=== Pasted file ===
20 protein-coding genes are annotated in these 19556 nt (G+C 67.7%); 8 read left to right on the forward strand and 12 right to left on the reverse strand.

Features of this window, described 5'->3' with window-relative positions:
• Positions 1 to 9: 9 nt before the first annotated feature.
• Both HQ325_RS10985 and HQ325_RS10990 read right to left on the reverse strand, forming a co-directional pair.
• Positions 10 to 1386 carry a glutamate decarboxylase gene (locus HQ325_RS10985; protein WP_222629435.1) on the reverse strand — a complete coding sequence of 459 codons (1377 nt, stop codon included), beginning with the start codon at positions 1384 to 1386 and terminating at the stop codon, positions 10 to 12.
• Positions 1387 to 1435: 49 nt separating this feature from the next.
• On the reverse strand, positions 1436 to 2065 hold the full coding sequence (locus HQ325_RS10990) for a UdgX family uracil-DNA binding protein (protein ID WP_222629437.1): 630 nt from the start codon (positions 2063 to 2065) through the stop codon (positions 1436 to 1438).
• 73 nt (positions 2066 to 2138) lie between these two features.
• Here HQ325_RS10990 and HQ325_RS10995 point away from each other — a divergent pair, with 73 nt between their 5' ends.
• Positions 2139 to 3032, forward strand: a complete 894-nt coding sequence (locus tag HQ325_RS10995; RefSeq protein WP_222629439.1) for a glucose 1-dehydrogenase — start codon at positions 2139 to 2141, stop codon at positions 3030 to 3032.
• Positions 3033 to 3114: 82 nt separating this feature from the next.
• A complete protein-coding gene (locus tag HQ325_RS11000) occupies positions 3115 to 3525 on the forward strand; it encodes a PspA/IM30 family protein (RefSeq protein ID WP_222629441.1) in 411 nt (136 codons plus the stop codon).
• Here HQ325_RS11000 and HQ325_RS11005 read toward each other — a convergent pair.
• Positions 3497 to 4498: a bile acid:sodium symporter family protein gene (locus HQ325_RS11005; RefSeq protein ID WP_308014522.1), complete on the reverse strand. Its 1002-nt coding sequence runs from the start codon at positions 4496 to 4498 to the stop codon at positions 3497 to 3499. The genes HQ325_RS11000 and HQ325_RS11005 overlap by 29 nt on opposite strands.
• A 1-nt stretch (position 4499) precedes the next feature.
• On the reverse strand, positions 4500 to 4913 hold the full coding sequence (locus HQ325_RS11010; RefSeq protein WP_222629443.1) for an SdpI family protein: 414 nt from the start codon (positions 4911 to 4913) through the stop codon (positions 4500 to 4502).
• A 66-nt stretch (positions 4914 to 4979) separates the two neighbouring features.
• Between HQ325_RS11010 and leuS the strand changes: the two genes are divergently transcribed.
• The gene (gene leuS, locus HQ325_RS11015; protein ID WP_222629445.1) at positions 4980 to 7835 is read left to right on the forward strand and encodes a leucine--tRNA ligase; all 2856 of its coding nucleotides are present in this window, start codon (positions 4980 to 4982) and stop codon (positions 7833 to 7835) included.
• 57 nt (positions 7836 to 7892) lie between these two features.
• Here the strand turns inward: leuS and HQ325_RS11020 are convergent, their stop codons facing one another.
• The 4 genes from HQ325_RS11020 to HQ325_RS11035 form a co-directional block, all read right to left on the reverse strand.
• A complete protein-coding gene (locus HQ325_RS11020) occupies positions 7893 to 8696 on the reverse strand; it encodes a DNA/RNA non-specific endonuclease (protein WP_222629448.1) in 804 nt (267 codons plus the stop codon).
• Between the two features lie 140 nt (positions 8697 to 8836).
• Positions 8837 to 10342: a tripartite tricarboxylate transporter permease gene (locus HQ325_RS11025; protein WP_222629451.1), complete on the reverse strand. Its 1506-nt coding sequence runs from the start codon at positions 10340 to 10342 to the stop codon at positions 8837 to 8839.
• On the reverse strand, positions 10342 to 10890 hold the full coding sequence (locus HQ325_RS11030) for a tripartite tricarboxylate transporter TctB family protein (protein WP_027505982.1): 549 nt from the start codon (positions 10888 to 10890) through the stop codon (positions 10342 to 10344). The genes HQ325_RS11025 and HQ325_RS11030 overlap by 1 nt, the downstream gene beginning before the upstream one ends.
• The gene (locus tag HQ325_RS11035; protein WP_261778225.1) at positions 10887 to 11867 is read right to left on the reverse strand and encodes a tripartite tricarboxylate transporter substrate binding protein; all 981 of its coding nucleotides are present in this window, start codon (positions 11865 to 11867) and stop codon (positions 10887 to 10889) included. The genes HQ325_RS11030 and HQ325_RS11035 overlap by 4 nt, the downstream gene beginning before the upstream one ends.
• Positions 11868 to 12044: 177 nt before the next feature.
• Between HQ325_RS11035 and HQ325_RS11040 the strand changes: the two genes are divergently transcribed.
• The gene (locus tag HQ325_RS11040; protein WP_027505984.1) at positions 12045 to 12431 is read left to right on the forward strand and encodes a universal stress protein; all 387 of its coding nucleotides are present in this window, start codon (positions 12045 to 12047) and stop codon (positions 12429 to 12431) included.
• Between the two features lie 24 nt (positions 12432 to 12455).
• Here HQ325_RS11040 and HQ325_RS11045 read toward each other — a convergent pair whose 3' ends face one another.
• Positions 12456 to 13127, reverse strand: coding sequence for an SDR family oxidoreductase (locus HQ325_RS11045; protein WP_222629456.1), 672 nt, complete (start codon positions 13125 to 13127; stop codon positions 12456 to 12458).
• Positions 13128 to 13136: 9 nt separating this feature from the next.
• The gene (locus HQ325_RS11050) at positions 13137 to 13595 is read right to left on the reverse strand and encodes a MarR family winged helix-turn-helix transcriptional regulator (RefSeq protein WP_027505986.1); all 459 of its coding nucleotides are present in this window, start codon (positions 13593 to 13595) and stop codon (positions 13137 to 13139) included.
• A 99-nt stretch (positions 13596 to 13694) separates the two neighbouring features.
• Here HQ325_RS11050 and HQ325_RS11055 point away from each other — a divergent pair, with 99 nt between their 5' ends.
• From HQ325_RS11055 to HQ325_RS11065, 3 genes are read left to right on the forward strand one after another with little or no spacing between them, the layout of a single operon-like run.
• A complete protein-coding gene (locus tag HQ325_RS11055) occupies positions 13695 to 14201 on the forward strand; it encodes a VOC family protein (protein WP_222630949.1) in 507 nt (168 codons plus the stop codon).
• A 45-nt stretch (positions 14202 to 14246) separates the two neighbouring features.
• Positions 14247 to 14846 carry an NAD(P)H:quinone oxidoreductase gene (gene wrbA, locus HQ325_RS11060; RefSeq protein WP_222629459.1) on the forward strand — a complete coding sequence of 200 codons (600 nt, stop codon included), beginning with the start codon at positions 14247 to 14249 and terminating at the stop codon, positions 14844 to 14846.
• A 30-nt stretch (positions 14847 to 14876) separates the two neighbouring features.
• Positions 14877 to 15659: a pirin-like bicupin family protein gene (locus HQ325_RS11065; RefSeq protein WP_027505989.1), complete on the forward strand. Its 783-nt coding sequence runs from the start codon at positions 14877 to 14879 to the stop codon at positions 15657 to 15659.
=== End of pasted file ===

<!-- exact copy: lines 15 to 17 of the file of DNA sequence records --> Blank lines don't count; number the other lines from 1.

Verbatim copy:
• A 1-nt stretch (position 4499) precedes the next feature.
• On the reverse strand, positions 4500 to 4913 hold the full coding sequence (locus HQ325_RS11010; RefSeq protein WP_222629443.1) for an SdpI family protein: 414 nt from the start codon (positions 4911 to 4913) through the stop codon (positions 4500 to 4502).
• A 66-nt stretch (positions 4914 to 4979) separates the two neighbouring features.